PACE Savings and Credit Union is launching an investigation into whether a subsidiary improperly sold risky investment products that lost up to 86 per cent of their value when the coronavirus pandemic upended financial markets.
The credit union, based north of Toronto, is trying to rebuild its battered reputation after allegations of fraud and self-dealing involving former top executives who have since been fired. A provincial regulator seized control of PACE in the fall of 2018 to protect its members and deposits, and has overhauled the management and board of directors.
The investment products now under scrutiny are a fresh concern that has surfaced in the past six weeks. They were sold to investors as early as May, 2018, by financial advisors at Pace Securities Corp., an investment dealer and subsidiary of the credit union. But this May, the credit union announced that Pace Securities will be wound up, stranding those investments at a fraction of their original value.
In a letter to members on Thursday, chief executive Barbara Dirks said the credit union will hire an external law firm to conduct a “compliance review" examining how clients may have been advised to invest in unduly high-risk products, exposing them to huge losses.
“I have enough curiosity and enough concern that I think an independent review is warranted," Ms. Dirks said in an interview. "I think it’s the right thing to do for members. We need to earn back member trust, member respect, one action at a time.”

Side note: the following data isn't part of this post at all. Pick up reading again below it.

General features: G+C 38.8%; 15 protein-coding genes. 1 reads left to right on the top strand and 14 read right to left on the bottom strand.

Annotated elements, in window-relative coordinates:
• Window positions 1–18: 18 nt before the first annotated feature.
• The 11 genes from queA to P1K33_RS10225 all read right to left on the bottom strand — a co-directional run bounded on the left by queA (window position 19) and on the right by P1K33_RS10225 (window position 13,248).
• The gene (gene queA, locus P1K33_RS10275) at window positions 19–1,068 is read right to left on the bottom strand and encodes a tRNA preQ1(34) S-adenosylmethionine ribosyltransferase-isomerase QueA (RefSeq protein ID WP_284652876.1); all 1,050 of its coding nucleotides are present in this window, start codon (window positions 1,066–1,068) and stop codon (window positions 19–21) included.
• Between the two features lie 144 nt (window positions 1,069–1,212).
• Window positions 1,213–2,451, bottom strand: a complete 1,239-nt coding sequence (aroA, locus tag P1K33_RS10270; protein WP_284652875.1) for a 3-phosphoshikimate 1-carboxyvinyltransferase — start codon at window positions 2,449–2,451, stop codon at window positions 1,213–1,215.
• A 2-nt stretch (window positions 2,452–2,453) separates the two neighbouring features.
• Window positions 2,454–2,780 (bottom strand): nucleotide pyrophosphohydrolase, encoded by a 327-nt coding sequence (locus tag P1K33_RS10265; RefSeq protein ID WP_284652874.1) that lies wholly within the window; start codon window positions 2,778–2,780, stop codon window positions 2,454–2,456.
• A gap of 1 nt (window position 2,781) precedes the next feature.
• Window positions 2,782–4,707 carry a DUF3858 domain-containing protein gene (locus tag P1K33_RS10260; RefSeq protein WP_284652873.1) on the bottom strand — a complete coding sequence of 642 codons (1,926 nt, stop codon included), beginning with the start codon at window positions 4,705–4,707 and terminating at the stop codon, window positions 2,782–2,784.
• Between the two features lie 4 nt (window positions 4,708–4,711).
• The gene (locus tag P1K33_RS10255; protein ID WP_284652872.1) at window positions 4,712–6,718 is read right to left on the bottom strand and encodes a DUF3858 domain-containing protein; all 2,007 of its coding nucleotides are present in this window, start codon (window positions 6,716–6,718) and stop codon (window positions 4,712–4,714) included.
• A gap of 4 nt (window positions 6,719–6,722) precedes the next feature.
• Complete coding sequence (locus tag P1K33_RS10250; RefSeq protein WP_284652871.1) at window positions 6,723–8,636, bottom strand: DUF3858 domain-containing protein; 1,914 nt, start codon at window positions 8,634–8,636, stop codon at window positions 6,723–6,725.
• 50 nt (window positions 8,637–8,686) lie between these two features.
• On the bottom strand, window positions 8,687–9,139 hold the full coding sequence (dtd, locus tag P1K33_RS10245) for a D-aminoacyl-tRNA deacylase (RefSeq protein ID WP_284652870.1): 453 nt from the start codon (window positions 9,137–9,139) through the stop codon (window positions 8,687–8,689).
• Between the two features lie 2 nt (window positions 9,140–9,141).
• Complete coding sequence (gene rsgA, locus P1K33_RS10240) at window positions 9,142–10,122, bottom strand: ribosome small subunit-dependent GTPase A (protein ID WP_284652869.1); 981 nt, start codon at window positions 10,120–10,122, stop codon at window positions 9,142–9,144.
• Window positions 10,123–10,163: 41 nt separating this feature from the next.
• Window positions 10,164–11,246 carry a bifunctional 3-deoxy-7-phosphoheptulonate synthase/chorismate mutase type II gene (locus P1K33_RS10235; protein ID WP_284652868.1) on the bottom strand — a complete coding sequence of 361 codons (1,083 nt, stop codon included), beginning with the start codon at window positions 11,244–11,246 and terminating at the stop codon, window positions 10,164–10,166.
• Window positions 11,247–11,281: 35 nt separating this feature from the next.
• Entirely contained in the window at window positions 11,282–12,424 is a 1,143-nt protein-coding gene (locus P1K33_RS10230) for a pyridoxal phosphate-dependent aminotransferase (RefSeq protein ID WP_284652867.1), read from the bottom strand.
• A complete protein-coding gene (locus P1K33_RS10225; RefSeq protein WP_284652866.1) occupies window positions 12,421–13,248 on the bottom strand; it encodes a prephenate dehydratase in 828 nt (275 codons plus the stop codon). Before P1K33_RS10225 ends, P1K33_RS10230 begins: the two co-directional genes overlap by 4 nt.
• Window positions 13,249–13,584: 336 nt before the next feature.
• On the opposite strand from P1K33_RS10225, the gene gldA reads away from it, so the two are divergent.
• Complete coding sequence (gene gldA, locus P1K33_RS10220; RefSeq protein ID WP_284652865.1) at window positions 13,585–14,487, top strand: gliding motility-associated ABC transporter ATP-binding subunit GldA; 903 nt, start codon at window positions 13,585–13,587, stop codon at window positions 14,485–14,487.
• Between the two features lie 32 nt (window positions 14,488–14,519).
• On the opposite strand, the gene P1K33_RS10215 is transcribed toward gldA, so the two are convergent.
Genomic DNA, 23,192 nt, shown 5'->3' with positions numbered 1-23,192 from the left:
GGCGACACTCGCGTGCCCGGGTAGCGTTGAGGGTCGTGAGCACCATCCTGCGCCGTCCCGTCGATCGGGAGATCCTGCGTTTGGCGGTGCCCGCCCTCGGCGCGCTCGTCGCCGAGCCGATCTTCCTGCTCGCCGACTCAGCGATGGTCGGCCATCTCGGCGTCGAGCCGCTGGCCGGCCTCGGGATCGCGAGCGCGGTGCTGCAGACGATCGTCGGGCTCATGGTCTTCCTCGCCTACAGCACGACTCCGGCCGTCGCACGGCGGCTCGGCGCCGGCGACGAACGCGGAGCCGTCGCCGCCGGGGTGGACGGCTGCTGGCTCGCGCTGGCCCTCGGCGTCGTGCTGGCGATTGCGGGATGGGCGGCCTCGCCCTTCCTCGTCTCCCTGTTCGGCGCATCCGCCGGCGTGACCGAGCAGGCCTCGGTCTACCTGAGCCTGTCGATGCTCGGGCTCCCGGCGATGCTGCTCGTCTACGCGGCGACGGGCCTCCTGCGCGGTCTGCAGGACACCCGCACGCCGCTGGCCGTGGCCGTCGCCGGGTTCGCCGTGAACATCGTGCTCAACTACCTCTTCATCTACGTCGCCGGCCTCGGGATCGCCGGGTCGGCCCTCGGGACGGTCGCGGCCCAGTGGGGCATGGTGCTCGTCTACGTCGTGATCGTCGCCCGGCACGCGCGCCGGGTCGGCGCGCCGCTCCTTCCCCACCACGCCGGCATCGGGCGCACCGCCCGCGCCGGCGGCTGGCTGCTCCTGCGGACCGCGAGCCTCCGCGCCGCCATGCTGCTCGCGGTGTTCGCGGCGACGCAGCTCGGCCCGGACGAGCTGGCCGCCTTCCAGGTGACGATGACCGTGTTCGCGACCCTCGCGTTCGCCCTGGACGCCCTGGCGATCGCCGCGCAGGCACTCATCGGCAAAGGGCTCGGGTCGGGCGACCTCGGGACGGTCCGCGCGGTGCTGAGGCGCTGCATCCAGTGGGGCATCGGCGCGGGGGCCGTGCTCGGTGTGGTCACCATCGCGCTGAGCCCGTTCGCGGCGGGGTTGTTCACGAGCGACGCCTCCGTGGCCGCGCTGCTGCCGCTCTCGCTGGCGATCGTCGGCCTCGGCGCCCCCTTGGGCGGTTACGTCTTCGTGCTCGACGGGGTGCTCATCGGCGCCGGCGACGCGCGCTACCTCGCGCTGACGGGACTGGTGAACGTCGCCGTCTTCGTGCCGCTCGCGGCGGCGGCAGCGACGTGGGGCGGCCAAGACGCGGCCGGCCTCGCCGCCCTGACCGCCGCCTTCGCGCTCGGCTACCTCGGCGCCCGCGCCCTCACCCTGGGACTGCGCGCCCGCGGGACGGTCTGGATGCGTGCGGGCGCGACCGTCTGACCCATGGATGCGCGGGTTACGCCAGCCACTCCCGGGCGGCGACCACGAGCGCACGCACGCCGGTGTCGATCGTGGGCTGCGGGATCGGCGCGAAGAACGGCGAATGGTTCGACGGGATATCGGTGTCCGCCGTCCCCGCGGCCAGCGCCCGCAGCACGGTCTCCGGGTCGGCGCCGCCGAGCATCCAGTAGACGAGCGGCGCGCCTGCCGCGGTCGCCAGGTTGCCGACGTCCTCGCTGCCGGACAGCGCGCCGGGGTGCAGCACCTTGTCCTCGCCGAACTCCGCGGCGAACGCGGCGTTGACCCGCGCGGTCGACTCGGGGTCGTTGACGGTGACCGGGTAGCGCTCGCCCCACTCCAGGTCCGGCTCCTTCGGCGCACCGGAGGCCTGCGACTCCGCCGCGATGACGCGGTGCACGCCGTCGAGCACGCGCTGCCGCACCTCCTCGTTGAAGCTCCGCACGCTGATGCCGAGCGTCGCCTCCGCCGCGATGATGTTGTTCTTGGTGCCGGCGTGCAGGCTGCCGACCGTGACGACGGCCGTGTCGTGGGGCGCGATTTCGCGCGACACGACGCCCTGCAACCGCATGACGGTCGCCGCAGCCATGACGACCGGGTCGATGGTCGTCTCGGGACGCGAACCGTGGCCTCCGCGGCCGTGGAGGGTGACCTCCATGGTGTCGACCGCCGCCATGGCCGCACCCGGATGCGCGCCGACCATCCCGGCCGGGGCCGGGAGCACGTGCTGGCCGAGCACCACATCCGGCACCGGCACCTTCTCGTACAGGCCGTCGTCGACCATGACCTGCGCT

Ms. Dirks joined PACE as CEO in early April with a mandate to start a new chapter for the credit union. Under a new board of directors elected in January, she is leading a “concerted effort” to put PACE back on track and get it released from special supervision by the Financial Services Regulatory Authority of Ontario. Her team is installing new controls and processes, and shedding loans and business lines that are no longer considered suitable for the credit union.
PACE also hired two key executives in late April: chief financial officer Benjamin Choi, who has experience at Bank of Montreal and British bank Standard Chartered PLC, and chief risk officer Terri O’Brien, formerly head of risk for Interac Corp.
“We’re very much focused on firstly stabilizing the business,” Ms. Dirks said.
Yet, PACE’s plans to turn the page are complicated by lingering problems left over from the previous regime. The demise of Pace Securities, announced on May 15, has become a pressing concern.
The new issue became apparent when some clients received letters dated April 28, saying the value of preferred shares purchased through Pace Securities, which paid generous annual dividends of 5 per cent to 7 per cent annually, had fallen from $10 a piece to $1.62 and $1.44, respectively. Individual investments that were initially worth tens or hundreds of thousands of dollars each had been mostly wiped out, and any hope that they might recover was lost with the decision to shut down Pace Securities.
The Globe and Mail spoke to multiple clients who suffered deep losses on the preferred shares. They described themselves as unsophisticated investors, in some cases retired or near retirement, who were looking for a safe way to earn interest on savings. Instead, financial advisers from Pace Securities steered them to a far more volatile alternative, they said.